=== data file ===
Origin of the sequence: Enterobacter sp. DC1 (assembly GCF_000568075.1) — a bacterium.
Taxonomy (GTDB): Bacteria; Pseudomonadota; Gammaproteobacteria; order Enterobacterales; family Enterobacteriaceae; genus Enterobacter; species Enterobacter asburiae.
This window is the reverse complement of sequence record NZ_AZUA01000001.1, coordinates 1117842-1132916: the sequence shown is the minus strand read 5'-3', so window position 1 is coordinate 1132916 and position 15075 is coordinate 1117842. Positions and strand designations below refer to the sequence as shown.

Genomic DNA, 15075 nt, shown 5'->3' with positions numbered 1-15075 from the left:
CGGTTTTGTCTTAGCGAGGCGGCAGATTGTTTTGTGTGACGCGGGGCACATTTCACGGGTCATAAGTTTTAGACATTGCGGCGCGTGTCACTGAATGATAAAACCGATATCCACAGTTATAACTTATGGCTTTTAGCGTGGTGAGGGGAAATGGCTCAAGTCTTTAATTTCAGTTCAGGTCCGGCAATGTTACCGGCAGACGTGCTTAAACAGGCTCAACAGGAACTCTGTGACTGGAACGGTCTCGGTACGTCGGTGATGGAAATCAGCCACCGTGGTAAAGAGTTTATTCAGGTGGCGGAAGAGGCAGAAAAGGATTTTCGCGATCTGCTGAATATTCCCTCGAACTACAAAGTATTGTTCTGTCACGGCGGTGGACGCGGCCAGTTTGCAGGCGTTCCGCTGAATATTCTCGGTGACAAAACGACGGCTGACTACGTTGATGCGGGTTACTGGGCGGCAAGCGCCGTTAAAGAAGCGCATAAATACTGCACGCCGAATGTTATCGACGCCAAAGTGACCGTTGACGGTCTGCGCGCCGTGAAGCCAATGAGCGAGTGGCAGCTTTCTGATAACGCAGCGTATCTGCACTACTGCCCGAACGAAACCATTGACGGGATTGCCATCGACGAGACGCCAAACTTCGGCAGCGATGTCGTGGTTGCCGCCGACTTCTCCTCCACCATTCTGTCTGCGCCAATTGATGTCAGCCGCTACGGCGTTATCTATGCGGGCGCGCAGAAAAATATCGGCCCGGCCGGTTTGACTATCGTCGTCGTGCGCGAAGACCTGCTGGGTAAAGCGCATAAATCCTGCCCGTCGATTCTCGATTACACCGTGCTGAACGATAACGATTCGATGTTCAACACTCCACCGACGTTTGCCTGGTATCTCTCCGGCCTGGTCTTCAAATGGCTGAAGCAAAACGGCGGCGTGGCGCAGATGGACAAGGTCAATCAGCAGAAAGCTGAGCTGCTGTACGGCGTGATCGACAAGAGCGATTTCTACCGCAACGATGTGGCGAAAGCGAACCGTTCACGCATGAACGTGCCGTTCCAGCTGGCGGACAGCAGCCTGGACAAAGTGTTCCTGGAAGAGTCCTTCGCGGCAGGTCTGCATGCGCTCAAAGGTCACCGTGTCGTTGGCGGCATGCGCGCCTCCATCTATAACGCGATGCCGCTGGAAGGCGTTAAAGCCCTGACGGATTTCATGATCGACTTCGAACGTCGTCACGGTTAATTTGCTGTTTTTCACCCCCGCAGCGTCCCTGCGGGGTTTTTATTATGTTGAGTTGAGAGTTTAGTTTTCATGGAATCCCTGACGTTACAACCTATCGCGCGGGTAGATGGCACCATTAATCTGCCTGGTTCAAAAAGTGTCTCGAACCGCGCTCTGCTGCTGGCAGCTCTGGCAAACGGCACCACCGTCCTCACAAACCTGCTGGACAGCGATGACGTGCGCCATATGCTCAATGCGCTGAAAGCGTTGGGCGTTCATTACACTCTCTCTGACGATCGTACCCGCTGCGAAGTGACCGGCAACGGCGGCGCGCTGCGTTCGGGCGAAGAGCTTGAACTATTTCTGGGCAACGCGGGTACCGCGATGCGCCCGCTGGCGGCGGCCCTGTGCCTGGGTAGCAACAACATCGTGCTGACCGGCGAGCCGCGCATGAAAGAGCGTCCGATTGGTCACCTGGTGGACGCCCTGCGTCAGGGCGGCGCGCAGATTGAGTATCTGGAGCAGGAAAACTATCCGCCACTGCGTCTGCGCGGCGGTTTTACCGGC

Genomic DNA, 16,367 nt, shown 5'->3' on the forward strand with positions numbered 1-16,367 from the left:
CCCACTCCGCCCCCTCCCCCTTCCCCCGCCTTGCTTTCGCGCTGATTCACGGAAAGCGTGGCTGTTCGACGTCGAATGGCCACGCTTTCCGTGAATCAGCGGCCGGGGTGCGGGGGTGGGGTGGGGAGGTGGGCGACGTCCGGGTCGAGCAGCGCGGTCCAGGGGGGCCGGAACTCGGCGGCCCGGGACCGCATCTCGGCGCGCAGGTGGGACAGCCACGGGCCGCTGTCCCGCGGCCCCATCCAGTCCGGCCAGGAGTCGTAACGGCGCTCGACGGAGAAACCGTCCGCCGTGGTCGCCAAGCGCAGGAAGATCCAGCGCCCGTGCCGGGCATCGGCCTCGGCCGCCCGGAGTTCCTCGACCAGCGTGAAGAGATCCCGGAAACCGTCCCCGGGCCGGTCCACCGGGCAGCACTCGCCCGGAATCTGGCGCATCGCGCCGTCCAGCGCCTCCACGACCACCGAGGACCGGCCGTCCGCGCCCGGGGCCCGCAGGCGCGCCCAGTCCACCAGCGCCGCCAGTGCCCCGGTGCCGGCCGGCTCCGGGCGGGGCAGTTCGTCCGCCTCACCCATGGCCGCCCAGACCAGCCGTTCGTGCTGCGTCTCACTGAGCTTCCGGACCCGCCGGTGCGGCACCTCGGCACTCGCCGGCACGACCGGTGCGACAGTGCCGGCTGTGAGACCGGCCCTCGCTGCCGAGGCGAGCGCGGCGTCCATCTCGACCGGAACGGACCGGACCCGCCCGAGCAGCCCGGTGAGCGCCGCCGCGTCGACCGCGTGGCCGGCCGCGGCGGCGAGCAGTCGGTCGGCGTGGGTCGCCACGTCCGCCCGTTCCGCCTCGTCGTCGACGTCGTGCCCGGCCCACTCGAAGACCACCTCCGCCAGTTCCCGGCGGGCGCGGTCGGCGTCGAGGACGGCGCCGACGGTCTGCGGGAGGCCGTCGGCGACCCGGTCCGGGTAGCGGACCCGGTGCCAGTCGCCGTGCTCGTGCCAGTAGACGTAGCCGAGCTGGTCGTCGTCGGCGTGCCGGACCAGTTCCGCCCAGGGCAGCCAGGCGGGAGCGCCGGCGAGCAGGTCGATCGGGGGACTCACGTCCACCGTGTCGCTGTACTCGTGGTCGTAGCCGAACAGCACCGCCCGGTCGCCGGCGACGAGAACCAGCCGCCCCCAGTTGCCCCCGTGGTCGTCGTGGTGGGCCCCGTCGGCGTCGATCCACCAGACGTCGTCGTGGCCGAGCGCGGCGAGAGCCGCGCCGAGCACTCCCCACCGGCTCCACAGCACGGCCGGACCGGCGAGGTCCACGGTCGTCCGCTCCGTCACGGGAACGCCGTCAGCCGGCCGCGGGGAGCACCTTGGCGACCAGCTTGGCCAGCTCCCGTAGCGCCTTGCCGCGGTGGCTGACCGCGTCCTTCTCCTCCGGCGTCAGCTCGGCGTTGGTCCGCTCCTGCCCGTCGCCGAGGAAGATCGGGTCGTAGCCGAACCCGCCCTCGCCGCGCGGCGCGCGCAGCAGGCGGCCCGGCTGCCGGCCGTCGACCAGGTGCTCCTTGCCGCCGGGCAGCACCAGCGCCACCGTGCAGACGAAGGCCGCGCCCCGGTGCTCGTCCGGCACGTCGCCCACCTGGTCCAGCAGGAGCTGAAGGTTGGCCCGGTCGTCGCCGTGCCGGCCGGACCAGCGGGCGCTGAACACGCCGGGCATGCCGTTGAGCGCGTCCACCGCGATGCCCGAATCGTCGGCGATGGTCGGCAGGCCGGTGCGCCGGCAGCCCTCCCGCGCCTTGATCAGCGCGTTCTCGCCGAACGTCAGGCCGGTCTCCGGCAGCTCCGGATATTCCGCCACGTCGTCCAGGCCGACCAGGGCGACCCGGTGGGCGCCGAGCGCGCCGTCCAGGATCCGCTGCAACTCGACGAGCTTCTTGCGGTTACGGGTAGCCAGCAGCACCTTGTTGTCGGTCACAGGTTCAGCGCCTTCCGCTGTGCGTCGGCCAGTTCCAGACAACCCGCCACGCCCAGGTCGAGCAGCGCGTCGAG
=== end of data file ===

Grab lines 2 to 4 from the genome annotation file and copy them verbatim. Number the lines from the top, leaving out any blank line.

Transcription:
Taxonomy (GTDB): Bacteria; Pseudomonadota; Gammaproteobacteria; order Enterobacterales; family Enterobacteriaceae; genus Enterobacter; species Enterobacter asburiae.
This window is the reverse complement of sequence record NZ_AZUA01000001.1, coordinates 1117842-1132916: the sequence shown is the minus strand read 5'-3', so window position 1 is coordinate 1132916 and position 15075 is coordinate 1117842. Positions and strand designations below refer to the sequence as shown.

Genomic DNA, 15075 nt, shown 5'->3' with positions numbered 1-15075 from the left: